African Journal of
Food Science

  • Abbreviation: Afr. J. Food Sci.
  • Language: English
  • ISSN: 1996-0794
  • DOI: 10.5897/AJFS
  • Start Year: 2007
  • Published Articles: 759

Full Length Research Paper

Beverage quality and biochemical attributes of arabusta coffee (C. arabica L. x C. canephora Pierre) and their parental genotypes

J. M. Gimase*
  • J. M. Gimase*
  • Coffee Research Foundation, P.O. Box 4 - 00232, Ruiru, Kenya.
  • Google Scholar
W. M. Thagana
  • W. M. Thagana
  • Kenyatta University, P.O. Box 43844-00100, Nairobi, Kenya.
  • Google Scholar
D. T. Kirubi
  • D. T. Kirubi
  • Kenyatta University, P.O. Box 43844-00100, Nairobi, Kenya.
  • Google Scholar
E. K. Gichuru
  • E. K. Gichuru
  • Coffee Research Foundation, P.O. Box 4 - 00232, Ruiru, Kenya.
  • Google Scholar
C. W. Kathurima
  • C. W. Kathurima
  • Coffee Research Foundation, P.O. Box 4 - 00232, Ruiru, Kenya.
  • Google Scholar


  •  Received: 06 January 2014
  •  Accepted: 19 August 2014
  •  Published: 30 September 2014

Abstract

Arabica coffee (Coffea arabica L.) is known for the production of high quality beverage while Robusta coffee (Coffea canephora Pierre) has been characterized as a neutral, weak flavored and occasionally with strong acid and pronounced bitterness. Viable and reasonably fertile interspecific hybrids can easily be obtained from crosses between the allotetraploid C. arabica L. and induced autotetraploid forms of C. canephora P. This study was carried out to determine beverage quality characteristics and biochemical components of 15 coffee genotypes, nine of them being interspecific Arabusta F1 hybrids. Beverage quality was determined by a panel of six judges using the prescribed sensory evaluation procedures, while caffeine, oil, trigonelline, total chlorogenic acids (CGA) and sucrose were analyzed in green coffee samples using recommended methodologies. The results indicated significant (p<0.05) variations among the genotypes for all the sensory attributes. The total score, which is a reflection of the broad coffee quality performance showed that SL34 and SL28 (which served as reference in sensory quality), were not significantly different from Arabusta hybrids SL34 x UT8, SL28 x UT8, N39 x UT8, SL34 x UT6, CaturraxUT6 and SL28 x UT6. The quality of some Arabusta hybrids was found to be similar to that of pure Arabica genotypes. Similarly, biochemical variables revealed significant (p<0.05) variations for caffeine, oil and sucrose, among genotypes except for CGA and trigonelline which were not significantly different. There were positive significant correlations between all the sensory characteristics. Sucrose showed significant (P<0.05) correlations with fragrance flavour, aftertaste and overall. Trigonelline showed a significant negative correlation with body and caffeine. All the Arabusta hybrids scored specialty grade (80 points and above for total score) and therefore future studies on their performance in many locations with more variable climatic conditions is recommended.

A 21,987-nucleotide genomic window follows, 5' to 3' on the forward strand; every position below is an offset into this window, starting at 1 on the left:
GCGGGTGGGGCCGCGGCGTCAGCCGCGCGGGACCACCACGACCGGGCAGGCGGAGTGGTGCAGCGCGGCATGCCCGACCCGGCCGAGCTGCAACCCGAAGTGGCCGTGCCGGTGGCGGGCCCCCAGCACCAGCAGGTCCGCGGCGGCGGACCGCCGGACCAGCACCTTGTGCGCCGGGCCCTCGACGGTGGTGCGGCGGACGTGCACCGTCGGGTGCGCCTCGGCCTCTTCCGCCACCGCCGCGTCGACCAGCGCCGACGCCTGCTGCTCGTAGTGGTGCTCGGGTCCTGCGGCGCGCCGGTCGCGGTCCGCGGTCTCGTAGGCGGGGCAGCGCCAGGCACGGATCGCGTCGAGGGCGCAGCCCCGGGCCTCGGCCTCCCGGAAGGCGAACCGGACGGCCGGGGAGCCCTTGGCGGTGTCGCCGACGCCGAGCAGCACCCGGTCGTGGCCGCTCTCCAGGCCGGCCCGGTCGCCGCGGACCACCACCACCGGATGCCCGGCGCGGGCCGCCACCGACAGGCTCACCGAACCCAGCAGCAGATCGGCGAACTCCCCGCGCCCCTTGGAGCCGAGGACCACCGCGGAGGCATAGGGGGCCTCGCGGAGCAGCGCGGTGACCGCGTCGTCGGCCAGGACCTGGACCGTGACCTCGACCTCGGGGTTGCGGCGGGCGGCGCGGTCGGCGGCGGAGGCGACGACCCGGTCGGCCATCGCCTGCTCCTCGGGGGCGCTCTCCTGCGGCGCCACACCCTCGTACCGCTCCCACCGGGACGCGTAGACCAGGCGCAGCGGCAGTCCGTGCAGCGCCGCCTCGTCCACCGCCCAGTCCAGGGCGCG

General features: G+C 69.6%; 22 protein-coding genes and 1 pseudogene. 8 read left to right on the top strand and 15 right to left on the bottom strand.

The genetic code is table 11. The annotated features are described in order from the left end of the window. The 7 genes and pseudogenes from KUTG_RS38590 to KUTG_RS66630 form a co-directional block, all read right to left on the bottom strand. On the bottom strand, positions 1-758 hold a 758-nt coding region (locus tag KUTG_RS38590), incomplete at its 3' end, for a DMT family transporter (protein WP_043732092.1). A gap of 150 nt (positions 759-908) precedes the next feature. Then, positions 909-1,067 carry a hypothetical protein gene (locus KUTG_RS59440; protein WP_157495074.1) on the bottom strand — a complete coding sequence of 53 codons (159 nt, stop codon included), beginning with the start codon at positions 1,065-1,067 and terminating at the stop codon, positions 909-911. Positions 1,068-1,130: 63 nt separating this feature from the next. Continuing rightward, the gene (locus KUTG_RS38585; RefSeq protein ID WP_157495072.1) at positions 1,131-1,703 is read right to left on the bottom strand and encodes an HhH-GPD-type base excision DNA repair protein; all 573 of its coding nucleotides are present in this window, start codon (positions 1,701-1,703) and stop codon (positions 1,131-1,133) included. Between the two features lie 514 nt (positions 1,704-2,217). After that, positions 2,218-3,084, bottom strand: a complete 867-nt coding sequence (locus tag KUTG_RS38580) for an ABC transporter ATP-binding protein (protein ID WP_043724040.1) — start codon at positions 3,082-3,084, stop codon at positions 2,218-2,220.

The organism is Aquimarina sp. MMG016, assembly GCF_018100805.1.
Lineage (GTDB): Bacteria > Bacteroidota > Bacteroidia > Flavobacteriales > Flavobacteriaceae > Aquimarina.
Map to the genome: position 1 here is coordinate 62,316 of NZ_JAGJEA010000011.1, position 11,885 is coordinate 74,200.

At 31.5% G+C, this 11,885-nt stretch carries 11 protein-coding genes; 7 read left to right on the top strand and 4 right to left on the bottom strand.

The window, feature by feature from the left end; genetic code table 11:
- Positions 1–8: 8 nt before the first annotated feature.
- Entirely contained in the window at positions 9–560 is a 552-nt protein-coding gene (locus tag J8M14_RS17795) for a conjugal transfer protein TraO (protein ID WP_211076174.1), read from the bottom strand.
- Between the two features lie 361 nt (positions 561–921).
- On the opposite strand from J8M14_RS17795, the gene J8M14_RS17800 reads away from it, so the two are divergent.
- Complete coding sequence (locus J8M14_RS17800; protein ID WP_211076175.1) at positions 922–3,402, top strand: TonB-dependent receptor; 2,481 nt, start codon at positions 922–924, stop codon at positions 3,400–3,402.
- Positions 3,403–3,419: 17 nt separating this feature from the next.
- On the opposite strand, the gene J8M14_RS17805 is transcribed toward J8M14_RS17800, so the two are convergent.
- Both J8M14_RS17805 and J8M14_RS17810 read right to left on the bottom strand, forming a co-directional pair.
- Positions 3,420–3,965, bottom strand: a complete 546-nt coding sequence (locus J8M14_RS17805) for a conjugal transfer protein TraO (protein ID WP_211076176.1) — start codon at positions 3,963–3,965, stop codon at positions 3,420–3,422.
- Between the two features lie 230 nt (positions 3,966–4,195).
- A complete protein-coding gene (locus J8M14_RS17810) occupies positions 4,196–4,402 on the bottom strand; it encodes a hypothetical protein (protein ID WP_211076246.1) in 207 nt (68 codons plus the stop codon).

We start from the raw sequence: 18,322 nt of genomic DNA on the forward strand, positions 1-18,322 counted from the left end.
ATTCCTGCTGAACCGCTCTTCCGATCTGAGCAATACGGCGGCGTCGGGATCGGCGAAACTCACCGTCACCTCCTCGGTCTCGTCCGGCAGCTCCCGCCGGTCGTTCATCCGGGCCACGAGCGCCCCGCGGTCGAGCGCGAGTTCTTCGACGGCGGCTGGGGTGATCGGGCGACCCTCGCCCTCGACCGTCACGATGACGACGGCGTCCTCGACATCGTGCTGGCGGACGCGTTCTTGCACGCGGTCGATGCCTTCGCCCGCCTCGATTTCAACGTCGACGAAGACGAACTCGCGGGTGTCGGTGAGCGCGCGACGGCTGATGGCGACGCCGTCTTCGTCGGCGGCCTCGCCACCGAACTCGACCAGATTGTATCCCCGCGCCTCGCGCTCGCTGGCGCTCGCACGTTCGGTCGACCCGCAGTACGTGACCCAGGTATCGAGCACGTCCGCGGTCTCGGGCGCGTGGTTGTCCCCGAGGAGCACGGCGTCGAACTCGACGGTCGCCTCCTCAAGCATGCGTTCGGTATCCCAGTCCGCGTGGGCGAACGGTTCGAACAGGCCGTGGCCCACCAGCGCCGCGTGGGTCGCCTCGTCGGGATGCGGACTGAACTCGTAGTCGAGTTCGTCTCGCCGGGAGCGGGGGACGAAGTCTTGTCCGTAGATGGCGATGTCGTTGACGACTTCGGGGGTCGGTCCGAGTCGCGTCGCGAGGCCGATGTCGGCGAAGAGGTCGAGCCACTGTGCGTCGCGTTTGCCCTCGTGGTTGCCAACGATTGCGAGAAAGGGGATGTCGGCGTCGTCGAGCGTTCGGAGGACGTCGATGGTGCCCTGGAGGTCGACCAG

Key words: Coffee, Arabusta, F1 interspecific hybrids, sensory variables, biochemical components.